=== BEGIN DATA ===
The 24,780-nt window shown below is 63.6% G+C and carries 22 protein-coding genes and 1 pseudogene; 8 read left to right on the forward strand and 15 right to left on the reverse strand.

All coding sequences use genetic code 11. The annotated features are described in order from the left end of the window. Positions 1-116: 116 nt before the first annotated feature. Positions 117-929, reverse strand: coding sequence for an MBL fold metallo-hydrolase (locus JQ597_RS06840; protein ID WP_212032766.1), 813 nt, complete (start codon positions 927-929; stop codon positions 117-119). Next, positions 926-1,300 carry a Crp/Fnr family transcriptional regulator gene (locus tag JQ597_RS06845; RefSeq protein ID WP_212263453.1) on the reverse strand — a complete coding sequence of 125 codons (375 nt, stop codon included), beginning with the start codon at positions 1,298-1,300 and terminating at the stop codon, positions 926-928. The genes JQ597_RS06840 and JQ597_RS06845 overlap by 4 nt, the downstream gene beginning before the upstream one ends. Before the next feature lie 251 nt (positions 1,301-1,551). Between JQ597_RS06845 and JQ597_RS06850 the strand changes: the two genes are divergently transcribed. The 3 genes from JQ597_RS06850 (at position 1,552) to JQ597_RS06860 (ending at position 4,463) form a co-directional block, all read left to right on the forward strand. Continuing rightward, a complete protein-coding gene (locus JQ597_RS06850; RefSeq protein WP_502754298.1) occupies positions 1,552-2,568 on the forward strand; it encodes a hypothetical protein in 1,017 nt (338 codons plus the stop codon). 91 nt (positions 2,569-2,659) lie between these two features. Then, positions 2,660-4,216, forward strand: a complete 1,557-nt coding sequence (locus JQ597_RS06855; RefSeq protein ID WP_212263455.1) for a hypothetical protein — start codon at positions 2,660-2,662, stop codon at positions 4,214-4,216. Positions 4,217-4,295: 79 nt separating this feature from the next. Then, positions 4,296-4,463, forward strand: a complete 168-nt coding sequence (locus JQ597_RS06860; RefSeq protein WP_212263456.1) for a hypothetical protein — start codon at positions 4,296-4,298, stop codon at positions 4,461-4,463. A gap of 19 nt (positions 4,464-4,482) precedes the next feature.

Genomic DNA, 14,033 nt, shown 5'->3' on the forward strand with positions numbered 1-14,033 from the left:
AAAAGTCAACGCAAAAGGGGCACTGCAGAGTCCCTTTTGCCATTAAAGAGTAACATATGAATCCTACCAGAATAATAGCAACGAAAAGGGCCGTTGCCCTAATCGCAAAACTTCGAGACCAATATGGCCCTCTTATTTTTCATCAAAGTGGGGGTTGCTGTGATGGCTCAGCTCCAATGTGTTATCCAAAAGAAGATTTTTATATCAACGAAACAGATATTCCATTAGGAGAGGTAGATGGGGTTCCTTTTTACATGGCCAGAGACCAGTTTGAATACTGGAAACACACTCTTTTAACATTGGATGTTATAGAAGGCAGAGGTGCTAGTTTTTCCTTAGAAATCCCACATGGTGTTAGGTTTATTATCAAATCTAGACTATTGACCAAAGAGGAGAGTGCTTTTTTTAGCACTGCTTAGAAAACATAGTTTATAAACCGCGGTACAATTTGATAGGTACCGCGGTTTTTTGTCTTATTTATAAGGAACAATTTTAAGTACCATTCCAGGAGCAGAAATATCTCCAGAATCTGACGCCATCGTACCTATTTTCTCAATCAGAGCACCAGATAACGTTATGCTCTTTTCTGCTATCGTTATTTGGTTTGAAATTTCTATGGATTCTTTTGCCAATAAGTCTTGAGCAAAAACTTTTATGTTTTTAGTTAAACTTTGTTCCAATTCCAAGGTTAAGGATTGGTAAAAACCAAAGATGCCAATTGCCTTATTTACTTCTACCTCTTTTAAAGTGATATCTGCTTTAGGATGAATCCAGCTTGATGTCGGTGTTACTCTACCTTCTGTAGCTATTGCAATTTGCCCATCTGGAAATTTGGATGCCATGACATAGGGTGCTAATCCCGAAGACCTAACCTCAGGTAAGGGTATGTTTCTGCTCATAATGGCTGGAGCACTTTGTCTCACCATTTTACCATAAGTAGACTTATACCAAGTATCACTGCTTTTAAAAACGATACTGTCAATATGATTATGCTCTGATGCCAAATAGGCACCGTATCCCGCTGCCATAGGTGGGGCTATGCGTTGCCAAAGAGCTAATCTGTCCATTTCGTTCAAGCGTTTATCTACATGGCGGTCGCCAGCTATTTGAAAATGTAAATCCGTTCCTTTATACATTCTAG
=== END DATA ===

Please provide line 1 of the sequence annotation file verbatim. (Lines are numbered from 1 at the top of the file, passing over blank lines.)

The 24,780-nt window shown below is 63.6% G+C and carries 22 protein-coding genes and 1 pseudogene; 8 read left to right on the forward strand and 15 right to left on the reverse strand.